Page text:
The fellowship is designed for applicants who have the intellectual focus to make top-rate academics in health law policy, bioethics or biotechnology, and who would benefit from time to develop their ideas and writing before they enter the academic job market. Our prior fellows have found homes on the law faculties at Harvard, Berkeley, BU, UCLA, and the University of Arizona. The fellowships include stipends of $60,000/yr for two years, a small research budget and access to the full range of the Center’s and Harvard’s facilities and research resources. If you know of any candidate who might be interested, please direct them to the call for applications available here to learn more:
Tuesday, August 10, 2010
Center for Medicare Advocacy to Host webinar on health care reform, Medicare, and people in the community
Wondering how health care reform is going to affect Medicare for people living in the community? Get all your answers at our upcoming webinar Health Care Reform and Medicare for People in the Community. The webinar will be presented by Center for Medicare Advocacy Senior Policy Attorney Vicki Gottlich.
This session will focus on changes to Medicare that affect all Medicare beneficiaries, including:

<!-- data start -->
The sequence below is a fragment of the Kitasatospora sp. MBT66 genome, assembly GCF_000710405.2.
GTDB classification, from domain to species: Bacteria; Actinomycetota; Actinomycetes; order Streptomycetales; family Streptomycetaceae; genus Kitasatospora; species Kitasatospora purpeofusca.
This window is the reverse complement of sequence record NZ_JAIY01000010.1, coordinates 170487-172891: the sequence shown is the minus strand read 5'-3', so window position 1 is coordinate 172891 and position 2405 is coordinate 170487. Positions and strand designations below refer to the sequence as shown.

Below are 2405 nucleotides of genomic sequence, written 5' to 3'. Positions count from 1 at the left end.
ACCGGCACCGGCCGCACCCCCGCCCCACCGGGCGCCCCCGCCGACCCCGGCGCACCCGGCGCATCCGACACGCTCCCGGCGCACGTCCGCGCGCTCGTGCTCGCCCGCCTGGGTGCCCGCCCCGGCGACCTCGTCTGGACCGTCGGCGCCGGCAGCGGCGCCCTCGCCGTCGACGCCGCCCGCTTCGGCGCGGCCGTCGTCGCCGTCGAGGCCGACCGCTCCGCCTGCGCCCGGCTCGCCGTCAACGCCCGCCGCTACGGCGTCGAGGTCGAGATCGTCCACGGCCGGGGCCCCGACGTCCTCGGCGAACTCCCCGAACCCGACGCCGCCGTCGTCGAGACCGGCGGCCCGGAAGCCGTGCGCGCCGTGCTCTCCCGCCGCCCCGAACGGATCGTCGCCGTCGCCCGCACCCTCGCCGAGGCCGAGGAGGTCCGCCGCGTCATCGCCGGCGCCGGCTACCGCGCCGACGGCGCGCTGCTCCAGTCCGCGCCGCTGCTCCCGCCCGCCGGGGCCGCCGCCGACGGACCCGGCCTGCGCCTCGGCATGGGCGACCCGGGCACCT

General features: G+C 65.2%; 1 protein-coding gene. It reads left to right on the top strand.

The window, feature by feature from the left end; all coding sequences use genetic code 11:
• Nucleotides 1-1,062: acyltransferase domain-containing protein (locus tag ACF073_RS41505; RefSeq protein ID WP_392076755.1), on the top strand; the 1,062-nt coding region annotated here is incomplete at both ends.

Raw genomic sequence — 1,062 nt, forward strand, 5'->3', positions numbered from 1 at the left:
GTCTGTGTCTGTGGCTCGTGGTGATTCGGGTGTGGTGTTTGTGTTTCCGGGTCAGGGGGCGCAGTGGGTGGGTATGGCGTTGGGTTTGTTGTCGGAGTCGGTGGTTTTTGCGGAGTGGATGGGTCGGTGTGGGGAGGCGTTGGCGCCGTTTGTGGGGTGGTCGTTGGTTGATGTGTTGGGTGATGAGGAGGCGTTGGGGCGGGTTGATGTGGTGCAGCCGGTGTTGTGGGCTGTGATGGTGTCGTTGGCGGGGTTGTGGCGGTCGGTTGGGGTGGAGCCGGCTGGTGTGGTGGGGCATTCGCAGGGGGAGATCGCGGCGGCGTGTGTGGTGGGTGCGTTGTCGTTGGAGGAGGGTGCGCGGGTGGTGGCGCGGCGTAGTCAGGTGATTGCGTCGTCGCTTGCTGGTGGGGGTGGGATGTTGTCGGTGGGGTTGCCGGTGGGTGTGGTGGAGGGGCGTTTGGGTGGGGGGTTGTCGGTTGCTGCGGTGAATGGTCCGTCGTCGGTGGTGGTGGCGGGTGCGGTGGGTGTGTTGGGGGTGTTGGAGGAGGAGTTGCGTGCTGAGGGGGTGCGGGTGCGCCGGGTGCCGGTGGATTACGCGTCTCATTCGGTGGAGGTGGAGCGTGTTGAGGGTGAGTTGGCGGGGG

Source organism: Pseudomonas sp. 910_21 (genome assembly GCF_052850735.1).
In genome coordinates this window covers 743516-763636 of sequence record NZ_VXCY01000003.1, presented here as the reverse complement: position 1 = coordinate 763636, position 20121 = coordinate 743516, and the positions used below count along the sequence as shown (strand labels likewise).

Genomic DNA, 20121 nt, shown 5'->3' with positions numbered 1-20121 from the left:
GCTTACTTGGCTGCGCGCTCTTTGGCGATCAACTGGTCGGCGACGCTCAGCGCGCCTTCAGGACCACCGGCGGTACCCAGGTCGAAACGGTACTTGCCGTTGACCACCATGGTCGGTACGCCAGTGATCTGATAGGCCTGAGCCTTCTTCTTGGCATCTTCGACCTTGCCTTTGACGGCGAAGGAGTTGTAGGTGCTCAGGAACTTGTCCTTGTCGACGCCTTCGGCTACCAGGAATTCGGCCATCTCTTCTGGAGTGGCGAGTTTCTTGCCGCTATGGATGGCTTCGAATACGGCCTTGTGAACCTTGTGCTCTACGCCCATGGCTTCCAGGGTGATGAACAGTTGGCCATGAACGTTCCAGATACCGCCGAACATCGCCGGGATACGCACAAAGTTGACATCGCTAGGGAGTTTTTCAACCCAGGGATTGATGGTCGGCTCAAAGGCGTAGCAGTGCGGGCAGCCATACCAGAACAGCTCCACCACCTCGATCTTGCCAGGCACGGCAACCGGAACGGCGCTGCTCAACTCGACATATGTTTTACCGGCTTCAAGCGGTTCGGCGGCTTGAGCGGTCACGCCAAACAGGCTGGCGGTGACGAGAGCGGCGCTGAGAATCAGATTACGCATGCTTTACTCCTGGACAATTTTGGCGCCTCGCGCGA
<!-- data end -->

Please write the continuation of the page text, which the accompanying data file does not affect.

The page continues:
- Changes to premium and cost-sharing structures
- Changes to Medicare Advantage plans, including reforms to improve benefit structures
- Changes to the Part D program, including closing the Donut Hole
- Improvements to preventive benefits
- Improvements to care for people with chronic conditions
The Seminar is September 2, 2010 at 3:00 pm EST, and will last one hour. Cost is $80.00 per site - so invite your friends!
No other organization will match our depth of information, insider knowledge, and practical tips.
The National Council on Aging’s National Center for Benefits Outreach & Enrollment (NCBOE) has developed a new data mapping tool that allows users to search for information about eligibility and enrollment trends in Medicare and Medicaid benefits programs. The map also provides statistics on the number of individuals eligible for or enrolled in programs such as Medicare Part D Extra Help.
For guidance on how to navigate the map, please go to to http://ssl4.benefitscheckup.org/datamap/